you have shown your understanding and interpretation of the term “age / world” …

    It is NEVER used referring to the Old and New Covenants.

    Yes, there are no verses which sort of say “covenant” = “age”. Now, do you think that the age during which a covenant applied continues on after that covenant has been fulfilled or completed and a new covenant is in effect? or does the Bible not rather clearly teach that there is a change in “ages / worlds” once such covenant change takes place?

    What do you think is biblically speaking “the age to come”? Is it just some “age (a period of time) not further defined by any particular aspect, such as “a new covenant” or “a different reign” other than the ones in effect before?

    Jesus speaks of imminent / soon coming “end of the age”? Which “age” was he speaking about? To what age was he referring in connection with the prophesied “end of THE AGE” … was it not the destruction of Jerusalem and the temple, thus making a total end of the old covenant age with its worship system (cp Mt 24, Mk 13, Lk 21)? Was that age then present? Obviously, or was Jesus speaking about an age which had not even started when he was talking about its end? Was there another “age” present at that same time (in other words, were there two ages existent at the same time)? Did not that then “present age” come to its end when Jesus’ prophecies were fulfilled in the events that happened approx 40 years later?

    Seeing that the then present age came to its end as prophesied, what age do you think followed upon that age? Would it not have been what is termed “the age to come”, since that was the one mentioned in the scriptures as then having been future while the old convenant time was still in effect? Or was there another age (not mentioned in the Scripture) which did come into effect and which will have to come to an end before “the age to come” can start?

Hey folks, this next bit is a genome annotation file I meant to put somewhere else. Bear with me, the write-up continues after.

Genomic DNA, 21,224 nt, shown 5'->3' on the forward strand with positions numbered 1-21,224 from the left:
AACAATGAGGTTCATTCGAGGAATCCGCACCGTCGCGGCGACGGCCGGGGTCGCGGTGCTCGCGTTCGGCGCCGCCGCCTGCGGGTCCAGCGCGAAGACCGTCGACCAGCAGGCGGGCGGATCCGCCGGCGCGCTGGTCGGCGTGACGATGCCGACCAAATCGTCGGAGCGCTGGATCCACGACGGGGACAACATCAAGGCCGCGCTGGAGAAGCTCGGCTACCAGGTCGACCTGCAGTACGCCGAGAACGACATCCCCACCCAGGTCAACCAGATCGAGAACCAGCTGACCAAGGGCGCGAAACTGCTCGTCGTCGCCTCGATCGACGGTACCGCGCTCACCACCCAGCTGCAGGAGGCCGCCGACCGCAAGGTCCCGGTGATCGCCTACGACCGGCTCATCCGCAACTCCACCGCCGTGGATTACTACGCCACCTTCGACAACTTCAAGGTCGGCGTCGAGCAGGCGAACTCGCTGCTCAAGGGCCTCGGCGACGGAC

Rather than ask questions, can you provide any Scriptural evidence for your view?

    I love asking questions …. not just of others, but also of myself, because that way the mind is usually triggered into more careful action as a person endeavours to search for an answer. As for verses, I think you pretty much know exactly to which sections of Scripture I am making reference.

    Cheers,
    Wolfgang

  6. on 09 Oct 2009 at 1:07 pmrobert

    A little different take on 70AD

    http://antipreterist.wordpress.com/2009/04/05/why-christ-didnt-return-in-ad-70/

    Although Preterists universally hold that Jesus Christ’s parousia happened in A.D. 70, it is my position that the case is otherwise. Evidence for an A.D. 70 coming of Christ is lackluster, at best. In fact, there is no evidence in Scripture that Christ returned in A.D. 70 at all. Before I get attacked, however, I do affirm that Christ’s coming was imminent in the first century. This matter is beyond dispute.

    Yet that which draws near may also draw away — especially when you’re dealing with a Dispensation based on conditional promises, and in which fallen man forms one of the contracting parties. The fact is, the second coming of Christ and related blessings are tied to the Abrahamic covenant — not to the Mosaic covenant.

    Under the Mosaic covenant these blessings are held out, but only on conditional of obedience. The trouble is, the law brings knowledge of sin, but it gives no strength to meet its demands.

    Preterists rightly acknowledge the parousia as an unconditional promise. However, they fail to see that its fulfillment under the Mosaic charter is entirely conditional.

    The unconditional promises were never made under the Mosaic Covenant. They were made under the Abrahamic covenant. This was demonstrated when God, in ratifying the promised blessings, Himself passed through the pieces of the sacrifice (Genesis 15: 17-18), showing that the covenant would be secured by one contracting party alone.